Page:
Why Some Native Americans Say Facebook Is Biased Against Them

PHOTO: Facebooks logo is pictured on Oct. 31, 2014.Lukas Schulze/AP Photo
Facebook's logo is pictured on Oct. 31, 2014.

There's a message many Native Americans have been getting from Facebook because their accounts were reported for having a fake name and thus deactivated. The message reads: "It looks like that name violates our name standards."

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And many feel it's a subtle form of racism and marginalization that may not be intentional but needs to be fixed, Vienna Elk Looks Back told ABC News.

Elk Looks Back is Sicangu Lakota, a member of the Rosebud Sioux Tribe in South Dakota, and mother of four and grandmother of five. She said her account was reported and deactivated earlier this month.

"It's very upsetting to me," Elk Looks Back said. "I feel this is harassment and another form of racism us Native Americans are facing, especially considering there are a lot of actual fake accounts, but here we are being targeted for our real names."

Elk Looks Back's account was suspended until she provided identification, she said, adding she had to send them a photo I.D. and then a copy of her Social Security card. Her account was reactivated 12 hours later when she received a confirmation and brief apology from Facebook via email.

The identity confirmation process can be tedious and also brings up concerns about privacy, said Dana Lone Hill. She is another Native American woman whose account was deactivated when she tried to change her last name to "Lone Elk" to preserve her father's last name and Lakota identity, Lone Hill told ABC News.

"It seems so sketchy, and I didn't feel comfortable sending some of the stuff," Lone Hill said. "Facebook already feels so creepy. They have facial recognition software that suggests who to tag in photos, and it's hard to trust them with all your information."

"I don't want to have to prove who I am," Lone Hill said. "Katy Perry's 'Left Shark' has a page. It just seems like they could go after fake accounts instead of kicking Native Americans off who are real."

Lone Hill's account was deactivated for a week this month before she finally got access back, she said.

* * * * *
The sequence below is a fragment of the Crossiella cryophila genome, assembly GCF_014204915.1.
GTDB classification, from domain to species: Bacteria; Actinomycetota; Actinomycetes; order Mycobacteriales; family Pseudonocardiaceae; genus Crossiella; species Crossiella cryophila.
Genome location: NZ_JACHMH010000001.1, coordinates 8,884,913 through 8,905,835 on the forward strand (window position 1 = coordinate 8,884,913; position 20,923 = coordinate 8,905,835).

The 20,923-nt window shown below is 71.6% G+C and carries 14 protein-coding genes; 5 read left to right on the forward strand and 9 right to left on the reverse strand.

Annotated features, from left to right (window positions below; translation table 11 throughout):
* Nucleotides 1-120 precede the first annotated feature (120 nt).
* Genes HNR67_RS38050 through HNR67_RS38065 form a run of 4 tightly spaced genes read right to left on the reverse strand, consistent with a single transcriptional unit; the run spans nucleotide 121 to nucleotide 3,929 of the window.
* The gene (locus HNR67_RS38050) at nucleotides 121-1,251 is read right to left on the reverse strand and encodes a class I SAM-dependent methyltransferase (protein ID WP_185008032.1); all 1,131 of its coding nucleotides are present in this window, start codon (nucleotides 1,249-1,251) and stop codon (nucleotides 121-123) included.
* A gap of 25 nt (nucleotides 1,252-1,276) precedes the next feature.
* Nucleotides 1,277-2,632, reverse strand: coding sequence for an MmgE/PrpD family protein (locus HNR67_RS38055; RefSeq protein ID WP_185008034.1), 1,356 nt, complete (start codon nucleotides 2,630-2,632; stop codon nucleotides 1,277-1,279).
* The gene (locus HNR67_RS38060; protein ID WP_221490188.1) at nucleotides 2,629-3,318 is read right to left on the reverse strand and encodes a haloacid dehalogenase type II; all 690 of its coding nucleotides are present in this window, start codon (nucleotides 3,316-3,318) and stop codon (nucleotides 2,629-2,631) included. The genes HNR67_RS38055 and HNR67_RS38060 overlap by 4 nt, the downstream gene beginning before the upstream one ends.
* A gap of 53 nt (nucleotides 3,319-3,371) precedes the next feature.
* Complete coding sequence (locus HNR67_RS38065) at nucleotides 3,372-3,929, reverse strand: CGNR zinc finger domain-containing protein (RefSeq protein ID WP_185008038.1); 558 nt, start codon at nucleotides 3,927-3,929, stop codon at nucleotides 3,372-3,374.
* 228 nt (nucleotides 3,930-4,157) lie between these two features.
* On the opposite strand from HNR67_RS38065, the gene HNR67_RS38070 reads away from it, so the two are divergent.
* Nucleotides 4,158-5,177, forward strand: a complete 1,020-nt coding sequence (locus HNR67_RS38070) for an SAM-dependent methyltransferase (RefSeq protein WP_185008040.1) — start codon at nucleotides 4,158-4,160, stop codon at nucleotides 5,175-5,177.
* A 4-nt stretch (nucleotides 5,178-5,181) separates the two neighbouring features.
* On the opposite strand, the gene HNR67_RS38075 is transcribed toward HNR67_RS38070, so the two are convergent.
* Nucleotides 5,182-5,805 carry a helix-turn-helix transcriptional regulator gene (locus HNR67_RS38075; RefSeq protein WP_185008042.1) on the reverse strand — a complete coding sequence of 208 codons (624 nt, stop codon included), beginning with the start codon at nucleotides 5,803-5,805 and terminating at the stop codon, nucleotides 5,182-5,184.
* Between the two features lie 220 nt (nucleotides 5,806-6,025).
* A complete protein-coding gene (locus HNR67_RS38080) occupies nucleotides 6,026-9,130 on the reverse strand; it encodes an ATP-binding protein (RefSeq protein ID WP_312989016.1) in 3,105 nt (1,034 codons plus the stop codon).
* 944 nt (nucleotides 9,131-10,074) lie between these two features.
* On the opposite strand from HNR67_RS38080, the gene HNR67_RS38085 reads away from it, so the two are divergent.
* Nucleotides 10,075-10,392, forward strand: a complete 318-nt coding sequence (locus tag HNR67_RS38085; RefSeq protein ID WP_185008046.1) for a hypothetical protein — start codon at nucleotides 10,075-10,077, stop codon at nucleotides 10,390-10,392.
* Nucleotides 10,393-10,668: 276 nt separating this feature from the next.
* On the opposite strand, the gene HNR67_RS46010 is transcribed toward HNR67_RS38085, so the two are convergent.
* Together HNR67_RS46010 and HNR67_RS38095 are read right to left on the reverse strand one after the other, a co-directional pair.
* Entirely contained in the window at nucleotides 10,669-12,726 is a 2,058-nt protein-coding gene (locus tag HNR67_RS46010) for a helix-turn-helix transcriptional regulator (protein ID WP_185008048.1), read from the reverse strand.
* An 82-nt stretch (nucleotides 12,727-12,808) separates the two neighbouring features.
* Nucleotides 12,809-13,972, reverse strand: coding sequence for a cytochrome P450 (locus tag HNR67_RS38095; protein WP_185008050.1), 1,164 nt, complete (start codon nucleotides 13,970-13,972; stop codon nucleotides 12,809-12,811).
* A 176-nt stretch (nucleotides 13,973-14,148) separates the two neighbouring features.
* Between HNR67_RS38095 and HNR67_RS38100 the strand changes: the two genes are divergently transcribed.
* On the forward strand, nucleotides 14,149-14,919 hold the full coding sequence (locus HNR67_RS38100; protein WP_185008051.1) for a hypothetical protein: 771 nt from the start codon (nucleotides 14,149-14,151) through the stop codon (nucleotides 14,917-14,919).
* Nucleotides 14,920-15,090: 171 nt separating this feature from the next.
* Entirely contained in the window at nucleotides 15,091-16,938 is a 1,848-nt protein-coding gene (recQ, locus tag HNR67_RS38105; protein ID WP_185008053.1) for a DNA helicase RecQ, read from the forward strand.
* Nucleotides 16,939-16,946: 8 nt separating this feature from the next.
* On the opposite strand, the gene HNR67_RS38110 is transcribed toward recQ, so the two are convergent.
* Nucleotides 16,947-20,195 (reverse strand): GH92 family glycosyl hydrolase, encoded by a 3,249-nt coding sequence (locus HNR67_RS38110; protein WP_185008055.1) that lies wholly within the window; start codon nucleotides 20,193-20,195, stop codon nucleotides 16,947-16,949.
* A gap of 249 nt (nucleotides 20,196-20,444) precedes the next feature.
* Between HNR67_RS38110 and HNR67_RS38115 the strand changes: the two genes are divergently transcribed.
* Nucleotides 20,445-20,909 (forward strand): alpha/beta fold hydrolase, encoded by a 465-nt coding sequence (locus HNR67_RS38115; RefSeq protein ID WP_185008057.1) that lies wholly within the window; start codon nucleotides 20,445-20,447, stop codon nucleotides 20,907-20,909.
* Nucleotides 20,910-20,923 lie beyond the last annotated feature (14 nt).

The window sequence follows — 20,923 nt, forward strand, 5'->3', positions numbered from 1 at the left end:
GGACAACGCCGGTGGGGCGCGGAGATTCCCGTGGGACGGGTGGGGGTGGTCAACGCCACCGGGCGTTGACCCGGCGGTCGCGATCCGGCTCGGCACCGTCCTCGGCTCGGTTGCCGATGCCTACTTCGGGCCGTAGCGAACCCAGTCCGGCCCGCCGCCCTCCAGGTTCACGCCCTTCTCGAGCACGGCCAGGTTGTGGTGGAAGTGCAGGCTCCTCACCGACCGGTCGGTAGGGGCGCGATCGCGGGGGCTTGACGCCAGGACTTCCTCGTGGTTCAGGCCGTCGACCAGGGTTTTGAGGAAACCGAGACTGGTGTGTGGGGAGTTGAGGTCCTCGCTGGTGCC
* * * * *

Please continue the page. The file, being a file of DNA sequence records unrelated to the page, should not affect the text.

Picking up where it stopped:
Both Elk Looks Back and Lone Hill signed an online petition asking Facebook to allow them to use their native names. The petition has over 12,500 supporters.

A Facebook spokesperson told ABC News that the company is aware of many Native Americans' concerns and is working hard to resolve the issue.

“We are committed to ensuring that all members of the Facebook community can use the authentic names that they use in real life," the Facebook spokesperson said. "Having people use their authentic names makes them more accountable, and also helps us root out accounts created for malicious purposes, like harassment, fraud, impersonation and hate speech."

"We have more work to do, and our teams will continue to prioritize these improvements so everyone can be their authentic self on Facebook," the spokesperson said.

A man in Ohio, who also said his account was deactivated over his name, added that he felt the language in Facebook's message prompts were marginalizing and subtly upheld racism even if it wasn't the company's intention.

"As I was trying to put my real name in and reestablish my account, I kept getting messages that said 'This name doesn't meet Facebook's standards,'" Shane Creepingbear told ABC News. Creepingbear is an assistant director of admission and multicultural recruitment at Antioch College and is a member of the Kiowa tribe of Oklahoma.

Adding insult to injury, his account was deactivated on Columbus Day, Creepingbear said.

"While I'm sure Facebook didn't mean to marginalize Native Americans, the messages I was getting reinforced the idea our names and personalities don’t meet the U.S.' 'standards,'" he said. "It's a subtle way of excluding us, and we already have a long history of erasure and racism against us in this country."

He eventually got his account back up, and a personal apology, but Creepingbear said he hopes Facebook offers a more public apology to Native Americans such as one last October addressed to drag queens who had similar issues not being able to use the names they use in their daily lives.

"The spirit of our policy is that everyone on Facebook uses the authentic name they use in real life," Facebook's chief product officer Chris Cox wrote in October. "For Sister Roma, that's Sister Roma. For Lil Miss Hot Mess, that's Lil Miss Hot Mess."